Last month, I spent two weeks in Oaxaca, Mexico traveling with a good friend. I feel so blessed to have had the opportunity to visit such an amazing place. Oaxaca is one of the most linguistically diverse and biodiverse states in Mexico. Sharing music along the way inevitably made friends and created special moments. I also had a visceral reminder of the history of conquest and the tremendous power the United States holds.
It is angering to me that as a white U.S. citizen, I can easily cross borders, while at this very moment migrants are dying in the desert and in U.S. government custody, just trying to reach safety in the U.S. I have so many friends who are undocumented and cannot travel to their own homelands without risking their lives. It really got me reflecting on the meaning of the border, when this place I think of as home, as belonging to, is stolen land in the first place. Many of the people being turned away and subjected to such unimaginable cruelty at the border and within this country are in fact descendents of the first peoples of the Americas. How is it justifiable that someone’s right to survive, to thrive, and to live be given or taken based on where they are born? These power dynamics hide in plain sight when we have privileged identities and don’t question the ways that the society in which we live gives so much power to some while withholding so much from others based on belonging to certain groups, like where we are born, what our gender is, how much money we have, what language we speak, who we love…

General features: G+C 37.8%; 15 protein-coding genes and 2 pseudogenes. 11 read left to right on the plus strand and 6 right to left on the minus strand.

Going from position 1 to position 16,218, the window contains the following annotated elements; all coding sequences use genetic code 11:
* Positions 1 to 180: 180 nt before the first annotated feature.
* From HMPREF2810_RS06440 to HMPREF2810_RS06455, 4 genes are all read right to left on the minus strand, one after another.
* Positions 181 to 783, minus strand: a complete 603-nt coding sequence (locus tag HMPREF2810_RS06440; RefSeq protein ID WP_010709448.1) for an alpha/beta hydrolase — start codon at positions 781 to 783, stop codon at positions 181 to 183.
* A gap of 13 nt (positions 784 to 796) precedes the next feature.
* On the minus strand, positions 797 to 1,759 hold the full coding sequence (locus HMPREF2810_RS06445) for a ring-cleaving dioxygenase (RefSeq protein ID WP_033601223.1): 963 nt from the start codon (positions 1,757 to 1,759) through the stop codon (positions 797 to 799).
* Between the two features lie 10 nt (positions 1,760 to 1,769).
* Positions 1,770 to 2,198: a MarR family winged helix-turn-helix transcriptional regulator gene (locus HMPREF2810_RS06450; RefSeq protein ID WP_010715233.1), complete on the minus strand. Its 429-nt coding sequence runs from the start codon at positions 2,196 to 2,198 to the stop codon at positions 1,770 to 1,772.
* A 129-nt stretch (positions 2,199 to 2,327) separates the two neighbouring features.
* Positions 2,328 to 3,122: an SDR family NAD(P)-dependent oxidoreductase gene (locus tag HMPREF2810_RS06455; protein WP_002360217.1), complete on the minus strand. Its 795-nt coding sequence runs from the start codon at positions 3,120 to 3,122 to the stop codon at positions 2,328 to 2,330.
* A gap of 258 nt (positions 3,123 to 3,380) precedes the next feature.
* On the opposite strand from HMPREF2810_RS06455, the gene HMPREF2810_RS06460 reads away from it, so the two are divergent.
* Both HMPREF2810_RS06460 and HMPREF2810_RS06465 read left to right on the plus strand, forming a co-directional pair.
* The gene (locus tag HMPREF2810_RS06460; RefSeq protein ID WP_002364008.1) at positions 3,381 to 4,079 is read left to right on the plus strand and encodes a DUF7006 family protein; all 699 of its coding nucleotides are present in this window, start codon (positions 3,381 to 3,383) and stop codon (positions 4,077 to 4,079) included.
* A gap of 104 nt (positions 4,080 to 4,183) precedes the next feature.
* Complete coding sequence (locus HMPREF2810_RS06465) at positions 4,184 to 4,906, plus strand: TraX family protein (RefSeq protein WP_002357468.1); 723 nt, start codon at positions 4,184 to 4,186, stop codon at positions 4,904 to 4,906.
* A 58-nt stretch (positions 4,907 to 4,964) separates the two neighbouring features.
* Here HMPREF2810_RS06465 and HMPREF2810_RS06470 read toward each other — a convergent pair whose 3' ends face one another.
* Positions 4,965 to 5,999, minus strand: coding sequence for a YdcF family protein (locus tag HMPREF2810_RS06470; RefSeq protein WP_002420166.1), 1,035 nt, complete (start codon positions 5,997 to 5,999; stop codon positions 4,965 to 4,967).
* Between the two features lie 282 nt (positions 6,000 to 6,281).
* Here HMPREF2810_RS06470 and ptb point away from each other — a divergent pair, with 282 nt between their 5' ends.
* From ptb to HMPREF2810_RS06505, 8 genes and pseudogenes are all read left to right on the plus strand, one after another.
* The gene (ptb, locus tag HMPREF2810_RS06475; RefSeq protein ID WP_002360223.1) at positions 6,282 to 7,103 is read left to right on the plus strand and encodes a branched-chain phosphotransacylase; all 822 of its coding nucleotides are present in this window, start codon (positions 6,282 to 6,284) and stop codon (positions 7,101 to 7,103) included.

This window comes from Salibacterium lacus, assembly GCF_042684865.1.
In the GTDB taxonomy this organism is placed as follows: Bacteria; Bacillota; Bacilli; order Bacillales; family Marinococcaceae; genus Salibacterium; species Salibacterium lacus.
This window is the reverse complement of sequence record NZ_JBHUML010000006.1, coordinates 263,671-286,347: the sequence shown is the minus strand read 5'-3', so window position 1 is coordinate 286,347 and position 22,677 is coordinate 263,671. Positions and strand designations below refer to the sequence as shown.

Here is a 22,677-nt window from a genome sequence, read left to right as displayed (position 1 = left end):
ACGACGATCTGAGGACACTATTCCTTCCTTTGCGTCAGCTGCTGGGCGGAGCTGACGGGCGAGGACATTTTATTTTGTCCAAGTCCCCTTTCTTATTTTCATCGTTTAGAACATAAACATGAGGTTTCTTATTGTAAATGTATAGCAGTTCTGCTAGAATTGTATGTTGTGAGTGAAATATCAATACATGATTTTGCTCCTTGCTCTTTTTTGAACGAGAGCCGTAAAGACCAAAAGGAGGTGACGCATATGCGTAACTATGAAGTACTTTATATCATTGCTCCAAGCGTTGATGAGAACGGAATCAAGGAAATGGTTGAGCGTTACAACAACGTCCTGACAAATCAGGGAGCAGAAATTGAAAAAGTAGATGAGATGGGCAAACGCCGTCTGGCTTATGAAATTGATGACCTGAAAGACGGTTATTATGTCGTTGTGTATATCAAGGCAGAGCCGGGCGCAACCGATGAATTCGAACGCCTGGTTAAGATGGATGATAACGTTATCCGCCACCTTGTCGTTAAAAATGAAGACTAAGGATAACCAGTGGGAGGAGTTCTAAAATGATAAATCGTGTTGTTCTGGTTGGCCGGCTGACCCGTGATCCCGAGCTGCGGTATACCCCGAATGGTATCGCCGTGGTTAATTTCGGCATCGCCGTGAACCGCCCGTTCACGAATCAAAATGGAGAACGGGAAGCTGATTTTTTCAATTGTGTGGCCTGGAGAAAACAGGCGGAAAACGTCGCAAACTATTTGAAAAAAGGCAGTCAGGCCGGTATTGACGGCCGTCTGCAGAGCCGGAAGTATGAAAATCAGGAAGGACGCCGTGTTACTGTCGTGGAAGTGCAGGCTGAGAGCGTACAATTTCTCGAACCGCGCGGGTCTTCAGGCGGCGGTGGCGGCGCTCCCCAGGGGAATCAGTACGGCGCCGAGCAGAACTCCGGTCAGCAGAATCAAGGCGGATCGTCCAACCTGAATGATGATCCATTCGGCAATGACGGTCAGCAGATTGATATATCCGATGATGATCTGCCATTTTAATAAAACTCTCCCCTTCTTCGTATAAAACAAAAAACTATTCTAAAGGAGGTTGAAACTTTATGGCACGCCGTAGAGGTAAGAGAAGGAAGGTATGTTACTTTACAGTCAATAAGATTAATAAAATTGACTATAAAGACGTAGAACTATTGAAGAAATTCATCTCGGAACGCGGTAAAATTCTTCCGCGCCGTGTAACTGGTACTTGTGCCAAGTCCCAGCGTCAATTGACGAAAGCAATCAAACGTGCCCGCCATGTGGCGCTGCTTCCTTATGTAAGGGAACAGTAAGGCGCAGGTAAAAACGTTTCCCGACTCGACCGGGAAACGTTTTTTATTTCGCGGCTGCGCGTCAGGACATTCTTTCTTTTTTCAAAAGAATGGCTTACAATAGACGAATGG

We can all participate in the change we want to see. If you haven’t yet done so, please endorse the People’s Resolution. It was created by four women in sanctuary in Colorado to build a path to more humane and compassionate immigration law, and it’s about to be introduced into the Colorado legislature!